This court need not change the standard of review from the reasonably probable standard announced in the Dunn and Retlaw decisions to measure the value of the property based on potential contracts. Applying the reasonably probable standard of review to potential contracts in a potential basalt quarry business, experts can reasonably calculate the probability of the size of the market for such a quarry business, as well as its value, without being overly speculative. For the following reasons, the prohibition against measuring the hypothetical potential of businesses as set forth in Retlaw and Heilbron need not be violated because the instant action is a very distinguishable type of action from those cases.
The defendants' 134–acre quarry is a preexisting rock quarry. It is already developed for a very specific use. Its highest use is as a rock quarry. Unlike the property described in Retlaw, the rock quarry does not have an infinite range of potential uses. The defendants did not exercise the opportunity, for instance, to evaluate the property as a gold mine or an oil field. The property has only one practical use and that use is also the property's highest and best use.
The only way to measure the value of the rock quarry was for the defendants' experts to look to the rental value of the property as a rock quarry. Evidence of profits derived from a business conducted on a piece of land is considered too remote and uncertain to be used as a basis for determining market value. (People v. Dunn, supra, 46 Cal.2d 639, 641, 297 P.2d 964; City of Pleasant Hill v. First Baptist Church (1969) 1 Cal.App.3d 384, 399, 82 Cal.Rptr. 1; South Bay Irrigation Dist. v. California-American Water Co. (1976) 61 Cal.App.3d 944, 986, 133 Cal.Rptr. 166.) Evidence of value based upon an owner's projected plan or speculative scheme for the condemned property is also inadmissible. (City of Los Angeles v. Retlaw Enterprises, Inc., supra, 16 Cal.App.3d 473, 488, 128 Cal.Rptr. 436, 546 P.2d 1380.)
Rental value, on the other hand, is a proper basis for determining the value of property in condemnation cases. (People v. Dunn, supra, 46 Cal.2d 639, 641–642, 297 P.2d 964.) Whether or not the continuity of income from the sporadic use of a property is too speculative to apply a capitalization of income approach goes more to the weight of an expert's opinions concerning market value than to the admissibility of such an opinion. (South Bay Irrigation Dist. v. California-American Water Co., supra, 61 Cal.App.3d 944, 985, 133 Cal.Rptr. 166.)
Usually the rental value of the property is measured in terms of existing tenancies. Tenants, like owners in fee, are also entitled to compensation in condemnation. (San Francisco Bay Area Rapid Transit Dist. v. McKeegan (1968) 265 Cal.App.2d 263, 271, 71 Cal.Rptr. 204; People ex rel. Dept. of Public Works v. Amsden Corp. (1973) 33 Cal.App.3d 83, 87–89, 109 Cal.Rptr. 1.) California courts follow what is known as the appraisal trinity. An excellent summation of the appraisal methodology and the appraisal trinity approach as it is set forth in the Evidence Code is made in Redevelopment Agency v. First Christian Church (1983) 140 Cal.App.3d 690, at page 705, 189 Cal.Rptr. 749:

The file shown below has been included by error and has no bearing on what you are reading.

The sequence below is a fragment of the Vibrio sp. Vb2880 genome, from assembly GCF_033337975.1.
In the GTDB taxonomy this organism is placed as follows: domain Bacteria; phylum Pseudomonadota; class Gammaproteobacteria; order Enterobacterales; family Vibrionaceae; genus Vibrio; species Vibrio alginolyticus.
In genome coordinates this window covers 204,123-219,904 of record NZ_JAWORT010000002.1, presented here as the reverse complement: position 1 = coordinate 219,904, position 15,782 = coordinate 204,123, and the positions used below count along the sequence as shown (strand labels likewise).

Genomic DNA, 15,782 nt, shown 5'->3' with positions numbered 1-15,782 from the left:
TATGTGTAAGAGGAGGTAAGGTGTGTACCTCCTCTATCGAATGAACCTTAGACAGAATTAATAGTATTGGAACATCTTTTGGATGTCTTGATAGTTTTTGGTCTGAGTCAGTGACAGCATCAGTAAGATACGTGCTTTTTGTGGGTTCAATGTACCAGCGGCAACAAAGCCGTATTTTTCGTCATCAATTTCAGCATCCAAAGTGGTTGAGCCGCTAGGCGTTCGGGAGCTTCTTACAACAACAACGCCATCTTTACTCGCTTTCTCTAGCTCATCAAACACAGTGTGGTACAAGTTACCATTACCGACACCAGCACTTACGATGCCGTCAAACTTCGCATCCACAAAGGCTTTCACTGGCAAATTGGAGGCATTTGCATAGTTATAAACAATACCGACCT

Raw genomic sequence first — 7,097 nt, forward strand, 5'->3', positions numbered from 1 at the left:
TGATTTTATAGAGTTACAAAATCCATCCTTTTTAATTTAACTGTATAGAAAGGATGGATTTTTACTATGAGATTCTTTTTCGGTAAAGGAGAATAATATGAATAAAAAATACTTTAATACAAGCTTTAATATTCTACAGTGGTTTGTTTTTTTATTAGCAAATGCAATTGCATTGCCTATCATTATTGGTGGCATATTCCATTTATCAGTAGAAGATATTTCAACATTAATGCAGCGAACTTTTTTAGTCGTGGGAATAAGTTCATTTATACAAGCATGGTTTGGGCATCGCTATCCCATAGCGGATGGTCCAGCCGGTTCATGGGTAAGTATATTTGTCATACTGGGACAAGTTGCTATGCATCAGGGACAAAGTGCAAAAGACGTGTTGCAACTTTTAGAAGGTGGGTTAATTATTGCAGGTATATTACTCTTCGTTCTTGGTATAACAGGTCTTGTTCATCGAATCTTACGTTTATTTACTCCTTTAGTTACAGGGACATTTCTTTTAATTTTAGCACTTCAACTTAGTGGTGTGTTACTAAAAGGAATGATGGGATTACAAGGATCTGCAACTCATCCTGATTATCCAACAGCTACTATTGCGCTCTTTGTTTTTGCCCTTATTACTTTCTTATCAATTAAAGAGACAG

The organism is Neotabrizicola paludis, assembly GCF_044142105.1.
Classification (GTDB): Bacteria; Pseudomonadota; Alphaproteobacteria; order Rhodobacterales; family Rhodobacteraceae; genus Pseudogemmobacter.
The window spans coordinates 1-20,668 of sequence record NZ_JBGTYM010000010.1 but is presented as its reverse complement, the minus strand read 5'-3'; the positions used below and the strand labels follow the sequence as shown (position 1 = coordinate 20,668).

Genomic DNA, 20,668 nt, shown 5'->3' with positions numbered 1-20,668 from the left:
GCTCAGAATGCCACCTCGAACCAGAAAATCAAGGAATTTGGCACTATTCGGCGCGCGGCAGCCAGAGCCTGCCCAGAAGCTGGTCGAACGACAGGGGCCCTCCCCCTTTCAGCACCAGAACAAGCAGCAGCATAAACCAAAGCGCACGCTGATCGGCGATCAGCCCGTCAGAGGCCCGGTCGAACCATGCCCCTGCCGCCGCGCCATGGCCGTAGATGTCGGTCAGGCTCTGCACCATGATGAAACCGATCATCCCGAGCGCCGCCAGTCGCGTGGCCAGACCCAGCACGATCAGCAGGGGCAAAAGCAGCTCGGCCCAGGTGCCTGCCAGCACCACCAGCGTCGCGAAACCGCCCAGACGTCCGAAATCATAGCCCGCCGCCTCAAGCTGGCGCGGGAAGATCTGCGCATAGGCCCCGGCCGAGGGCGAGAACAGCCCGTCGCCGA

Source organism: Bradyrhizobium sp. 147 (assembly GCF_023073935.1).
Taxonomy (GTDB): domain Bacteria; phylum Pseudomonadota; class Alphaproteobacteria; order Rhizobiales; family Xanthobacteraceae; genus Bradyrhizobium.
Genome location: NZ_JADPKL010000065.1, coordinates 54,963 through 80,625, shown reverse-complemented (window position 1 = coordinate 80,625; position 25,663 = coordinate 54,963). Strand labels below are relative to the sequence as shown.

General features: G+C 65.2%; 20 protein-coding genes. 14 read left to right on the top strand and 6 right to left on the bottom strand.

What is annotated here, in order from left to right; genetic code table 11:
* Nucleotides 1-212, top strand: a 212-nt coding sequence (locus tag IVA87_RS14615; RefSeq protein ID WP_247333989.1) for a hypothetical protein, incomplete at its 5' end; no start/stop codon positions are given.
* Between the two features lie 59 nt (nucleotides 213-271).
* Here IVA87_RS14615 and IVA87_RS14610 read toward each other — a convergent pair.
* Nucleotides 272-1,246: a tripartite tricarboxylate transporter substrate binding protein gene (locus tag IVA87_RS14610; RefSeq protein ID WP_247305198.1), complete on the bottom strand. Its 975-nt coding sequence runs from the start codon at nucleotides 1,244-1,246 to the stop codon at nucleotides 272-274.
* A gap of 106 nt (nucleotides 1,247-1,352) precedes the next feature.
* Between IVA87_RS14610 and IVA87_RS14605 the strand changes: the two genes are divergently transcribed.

“In condemnation actions, California courts have long recognized what has been referred to as the ‘appraisal trinity.’ (State of Cal. ex rel. State Pub. Wks. Bd. v. Stevenson (1970) 5 Cal.App.3d 60, 63 [84 Cal.Rptr. 742]․) This term encompasses three methods or approaches used by appraisers to determine the fair market value of real estate: (1) the current cost of reproducing (or replacing) the property less depreciation from all sources; (2) the ‘market data’ value as indicated by recent sale of comparable properties; and (3) the ‘income approach,’ or the value of which the property's net earning power will support based upon the capitalization of net income. (Stevenson, supra, at p. 63 [84 Cal.Rptr. 742]; State of Cal. ex rel. State Pub. Wks. Bd. v. Covich (1968) 260 Cal.App.2d 663, 665–666 [67 Cal.Rptr. 280]․) In 1965, the state Legislature codified these three approaches in Evidence Code sections 815–820. A qualified appraiser in an eminent domain proceeding may use one or more of these valuation techniques to ascertain the fair market value of the condemned property. (Stevenson, supra, 5 Cal.App.3d at p. 63 [84 Cal.Rptr. 742].)
“As we earlier observed, underlying the entire valuation process is the concept of ‘just compensation.’ The principle sought to be achieved by this concept ‘is to reimburse the owner for the property interest taken and to place the owner in as good a position pecuniarily as if the property had not been taken.’ (People ex rel. Dept. of Transportation v. Southern Pacific Transportation Co. (1978) 84 Cal.App.3d 315, 324 [148 Cal.Rptr. 535]․) Accordingly, neither the Legislature nor the courts of this state have singled out any one appraisal technique as an exclusive method of valuation. (Napa Union High School Dist. v. Lewis (1958) 158 Cal.App.2d 69, 73 [322 P.2d 39]․) In most instances, the nature of the property condemned will determine which of the three approaches provides the best estimate of fair market value. Naturally, the condemnee will seek to employ that method which establishes the highest approximation of value and the condemner, the lowest. The jury, after hearing evidence from both parties and being instructed on the law by the court, must sift through the morass of conflicting testimony and determine the level of just compensation.” (140 Cal.App.3d at p. 705, 189 Cal.Rptr. 749.)